A tense stalemate ensued for much of the final quarter; it took almost twenty minutes for the first goal to be scored, with Collingwood kicking three behinds in the first six minutes, and Brisbane kicking three behinds over the following ten minutes.[30]

In the 19th minute, a spilled marking contest in front of goal was roved by Cameron, who kicked a goal from the top of the goal square—his third goal of the game—to give Brisbane a two-point lead. Collingwood responded with two goals in the next minute of game time to take a ten-point lead: first, Collingwood won the ensuing centre clearance forward, which ended with De Goey kicking a goal on the run from 50 metres in the 21st minute; then, after the subsequent broken centre clearance ended with a mark to Steele Sidebottom on the wing and a 50-metre penalty against Jarrod Berry for dragging him down after the mark, Sidebottom kicked a set shot goal from 50 metres out.[32]

With 4½ minutes of game time remaining and leading by ten points, Collingwood went into defensive mode and began clock management. With just over 90 seconds remaining, McCluggage received a handball deep in the right forward pocket; under opponent pressure, he barely managed to keep the ball in play and then deliver a centering kick to Daniher, who kicked his third goal to reduce the margin to four points.[37] Brisbane won the ensuing centre clearance; and, with 79 seconds remaining, Lachie Neale received a free kick 60 metres from goal, but a quick advantage was controversially paid as Bailey scrubbed a kick inside 50 from the continuous play, resulting in a turnover, and the opportunity was lost.[38] Collingwood won possession at half-back from a high tackle paid to Tom Mitchell at the final stoppage with 38 seconds remaining, and Collingwood ran down the clock to win. Collingwood 12.18 (90) defeated Brisbane 13.8 (86) by four points.[32]

In an even final quarter in which both teams scored 2.3 (15), Scott Pendlebury had eleven key disposals for Collingwood,[33] while Brisbane defender Harris Andrews—who had been quiet until three-quarter time—was influential in rebound with nine disposals, six intercept marks and one touching of a ball through for a behind.[39]


Despite the close scoreline, Collingwood overall had the better of the game, winning several key statistical match-ups, including disposals (340–308), inside-50s (57–43), scoring shots (30–21), marks inside-50 (12–5), and tackles (73–53). Brisbane had the advantage in clearances (44–38).[40] Scoring was largely dominated by smaller forwards and midfielders, with Joe Daniher the only key-position forward to have a significant scoreboard impact. Even though Collingwood's score tally looked wasteful at 12.18 (90), both teams were above average for goalkicking accuracy, with an expected score of 82–68 in Collingwood's favour based on the league average for the quality of shots taken at goal.[41]

Collingwood was able to manage faster ball movement, often by means of tap-ons, than Brisbane, which opted for more methodical ball movement.[42] There was a significant shift in the style of play after half-time, with both teams tightening up and playing a more defensive game, and with most scoring chains originating from defensive rebounds—compared with the first half, when centre- and forward-line stoppages and turnovers were the main sources of scores.[42]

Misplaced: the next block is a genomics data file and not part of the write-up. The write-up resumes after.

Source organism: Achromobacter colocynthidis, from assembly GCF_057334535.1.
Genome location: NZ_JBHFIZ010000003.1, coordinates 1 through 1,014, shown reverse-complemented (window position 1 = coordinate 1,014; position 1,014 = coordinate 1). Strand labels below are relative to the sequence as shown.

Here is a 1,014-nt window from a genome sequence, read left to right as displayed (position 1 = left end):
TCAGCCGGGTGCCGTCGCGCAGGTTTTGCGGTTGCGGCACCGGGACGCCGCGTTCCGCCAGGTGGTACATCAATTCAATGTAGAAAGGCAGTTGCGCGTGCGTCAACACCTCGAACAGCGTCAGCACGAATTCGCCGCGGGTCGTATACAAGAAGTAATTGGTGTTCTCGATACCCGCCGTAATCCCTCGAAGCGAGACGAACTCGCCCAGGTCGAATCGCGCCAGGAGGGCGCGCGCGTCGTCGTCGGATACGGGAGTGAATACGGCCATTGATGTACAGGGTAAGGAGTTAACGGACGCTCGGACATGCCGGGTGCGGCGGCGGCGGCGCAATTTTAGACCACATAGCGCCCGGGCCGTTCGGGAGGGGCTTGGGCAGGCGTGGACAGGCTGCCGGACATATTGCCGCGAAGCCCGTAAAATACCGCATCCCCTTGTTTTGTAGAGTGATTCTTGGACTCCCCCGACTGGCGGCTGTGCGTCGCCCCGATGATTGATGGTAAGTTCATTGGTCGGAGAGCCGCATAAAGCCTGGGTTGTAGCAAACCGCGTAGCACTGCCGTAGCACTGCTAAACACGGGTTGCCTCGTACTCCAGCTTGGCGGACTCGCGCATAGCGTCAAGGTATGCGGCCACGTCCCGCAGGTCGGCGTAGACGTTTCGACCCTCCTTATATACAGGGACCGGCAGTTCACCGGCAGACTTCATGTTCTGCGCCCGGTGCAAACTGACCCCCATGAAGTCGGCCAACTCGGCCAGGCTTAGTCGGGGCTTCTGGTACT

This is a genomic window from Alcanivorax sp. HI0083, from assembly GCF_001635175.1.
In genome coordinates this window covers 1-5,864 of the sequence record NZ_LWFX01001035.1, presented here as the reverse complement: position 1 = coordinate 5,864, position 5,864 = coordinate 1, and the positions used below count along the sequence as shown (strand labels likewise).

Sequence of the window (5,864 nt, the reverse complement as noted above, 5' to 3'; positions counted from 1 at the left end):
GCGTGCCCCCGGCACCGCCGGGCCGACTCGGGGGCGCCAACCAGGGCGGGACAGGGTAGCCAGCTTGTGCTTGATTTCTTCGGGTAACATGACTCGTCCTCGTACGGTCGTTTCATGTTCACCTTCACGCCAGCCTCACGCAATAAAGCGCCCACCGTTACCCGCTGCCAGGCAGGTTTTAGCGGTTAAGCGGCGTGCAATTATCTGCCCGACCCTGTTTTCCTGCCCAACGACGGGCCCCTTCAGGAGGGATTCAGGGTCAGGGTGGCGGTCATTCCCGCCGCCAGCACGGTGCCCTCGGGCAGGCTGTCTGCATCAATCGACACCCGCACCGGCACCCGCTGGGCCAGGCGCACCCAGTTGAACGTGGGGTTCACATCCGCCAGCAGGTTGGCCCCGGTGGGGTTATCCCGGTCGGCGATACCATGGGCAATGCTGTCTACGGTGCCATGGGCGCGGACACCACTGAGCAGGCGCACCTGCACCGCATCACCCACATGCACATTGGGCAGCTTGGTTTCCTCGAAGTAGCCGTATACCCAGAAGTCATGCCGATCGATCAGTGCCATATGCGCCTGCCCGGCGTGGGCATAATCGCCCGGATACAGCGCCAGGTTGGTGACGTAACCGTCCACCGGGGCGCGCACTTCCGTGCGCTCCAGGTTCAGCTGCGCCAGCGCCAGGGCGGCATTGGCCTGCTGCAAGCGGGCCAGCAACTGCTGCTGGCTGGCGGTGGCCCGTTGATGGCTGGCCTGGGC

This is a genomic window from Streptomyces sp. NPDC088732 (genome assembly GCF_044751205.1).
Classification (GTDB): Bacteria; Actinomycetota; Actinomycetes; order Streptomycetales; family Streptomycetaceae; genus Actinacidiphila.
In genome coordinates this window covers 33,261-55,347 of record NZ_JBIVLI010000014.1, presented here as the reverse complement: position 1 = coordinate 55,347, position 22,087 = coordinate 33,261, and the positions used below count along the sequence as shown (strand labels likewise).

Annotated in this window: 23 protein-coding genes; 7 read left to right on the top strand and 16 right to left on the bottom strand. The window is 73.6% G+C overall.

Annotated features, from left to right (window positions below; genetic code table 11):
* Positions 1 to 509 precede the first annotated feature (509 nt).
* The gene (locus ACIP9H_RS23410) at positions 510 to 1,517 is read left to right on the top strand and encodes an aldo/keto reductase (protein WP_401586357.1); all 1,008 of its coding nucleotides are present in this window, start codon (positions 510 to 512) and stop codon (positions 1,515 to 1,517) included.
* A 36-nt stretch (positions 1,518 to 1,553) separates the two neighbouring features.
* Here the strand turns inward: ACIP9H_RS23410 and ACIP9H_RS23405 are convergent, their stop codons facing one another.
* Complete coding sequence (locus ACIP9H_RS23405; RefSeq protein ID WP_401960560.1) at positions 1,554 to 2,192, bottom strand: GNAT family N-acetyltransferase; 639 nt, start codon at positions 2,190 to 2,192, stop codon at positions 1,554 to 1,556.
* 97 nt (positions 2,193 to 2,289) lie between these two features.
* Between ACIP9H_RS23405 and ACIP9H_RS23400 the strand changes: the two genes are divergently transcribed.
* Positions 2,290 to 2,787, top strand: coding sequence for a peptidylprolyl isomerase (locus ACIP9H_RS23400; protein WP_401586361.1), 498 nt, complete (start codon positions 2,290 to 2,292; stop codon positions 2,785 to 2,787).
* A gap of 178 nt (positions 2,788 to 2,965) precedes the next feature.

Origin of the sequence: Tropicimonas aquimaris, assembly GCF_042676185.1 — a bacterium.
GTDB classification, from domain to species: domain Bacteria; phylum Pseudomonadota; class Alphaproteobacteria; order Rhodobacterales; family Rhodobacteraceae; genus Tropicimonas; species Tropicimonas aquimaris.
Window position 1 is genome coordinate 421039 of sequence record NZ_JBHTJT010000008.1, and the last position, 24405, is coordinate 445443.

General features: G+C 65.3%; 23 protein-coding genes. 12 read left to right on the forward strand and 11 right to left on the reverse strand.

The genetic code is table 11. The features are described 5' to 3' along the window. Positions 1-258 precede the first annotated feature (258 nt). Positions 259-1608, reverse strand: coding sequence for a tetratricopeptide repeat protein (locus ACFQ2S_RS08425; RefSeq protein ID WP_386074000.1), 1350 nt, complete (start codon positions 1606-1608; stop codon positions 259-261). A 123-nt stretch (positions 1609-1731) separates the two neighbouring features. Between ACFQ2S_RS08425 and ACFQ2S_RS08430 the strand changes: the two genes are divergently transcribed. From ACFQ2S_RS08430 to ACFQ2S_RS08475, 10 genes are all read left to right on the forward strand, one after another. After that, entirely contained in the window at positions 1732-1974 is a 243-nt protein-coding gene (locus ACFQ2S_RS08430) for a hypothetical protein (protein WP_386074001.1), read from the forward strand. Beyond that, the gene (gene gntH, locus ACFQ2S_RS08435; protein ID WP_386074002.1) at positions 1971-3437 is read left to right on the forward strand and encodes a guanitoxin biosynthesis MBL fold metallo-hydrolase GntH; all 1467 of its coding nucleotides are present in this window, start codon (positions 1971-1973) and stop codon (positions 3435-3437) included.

The quality of the game as a spectacle was highly regarded by commentators. Damian Barrett called it "as close to perfection as footy gets"; Kane Cornes called it "the best game I've ever seen, let alone a grand final"; and Matthew Lloyd said it was the best grand final he'd ever witnessed,[43] later revising his comment to say it was the best grand final he'd witnessed since 1989.[44]

Norm Smith Medal

The Norm Smith Medal was won by Collingwood small forward Bobby Hill, who was a unanimous choice for best on ground by the voting panel. Hill kicked a career-best 4.2 with one goal assist from 18 disposals and six marks inside-50, including a memorable speckie in the second quarter, and he was a constant attacking threat for Collingwood.[45] Hill was in his first season with Collingwood after four seasons with Greater Western Sydney, and he had missed the second half of the 2022 season while treating and recovering from testicular cancer.[46]

Brisbane half-back Keidean Coleman finished second with five votes. Coleman's stats included 22 first-half disposals (the best first-half tally for either team), 23 kicks for the game (five clear of Collingwood's Jeremy Howe, who had the second-highest game total), and 585 metres gained, proving pivotal to Brisbane's rebound game, although he faded in the second half to finish with only 26 disposals in total.[30] The remaining votes were polled by Collingwood midfielders: Nick Daicos (four votes, 29 disposals and a goal), Tom Mitchell (three votes, 24 disposals, 7 clearances), Jack Crisp (two votes, 25 disposals, two goals), and Scott Pendlebury (one vote, 24 disposals, 6 clearances).

Voting [47]
Voter 3 Votes 2 Votes 1 Vote
Luke Darcy (Chair, Triple M) Bobby Hill Nick Daicos Scott Pendlebury
Eddie Betts (Fox Footy) Bobby Hill Tom Mitchell Keidean Coleman
Jude Bolton (Channel 7) Bobby Hill Keidean Coleman Tom Mitchell
Sarah Olle (AFL.com.au) Bobby Hill Keidean Coleman Jack Crisp
Luke Shuey (Previous Winner) Bobby Hill Nick Daicos Jack Crisp
Leaderboard [47]
Player Team Votes Total
Bobby Hill Collingwood 3,3,3,3,3 15
Keidean Coleman Brisbane 0,1,2,2,0 5
Nick Daicos Collingwood 2,0,0,0,2 4
Tom Mitchell Collingwood 0,2,1,0,0 3
Jack Crisp Collingwood 0,0,0,1,1 2
Scott Pendlebury Collingwood 1,0,0,0,0 1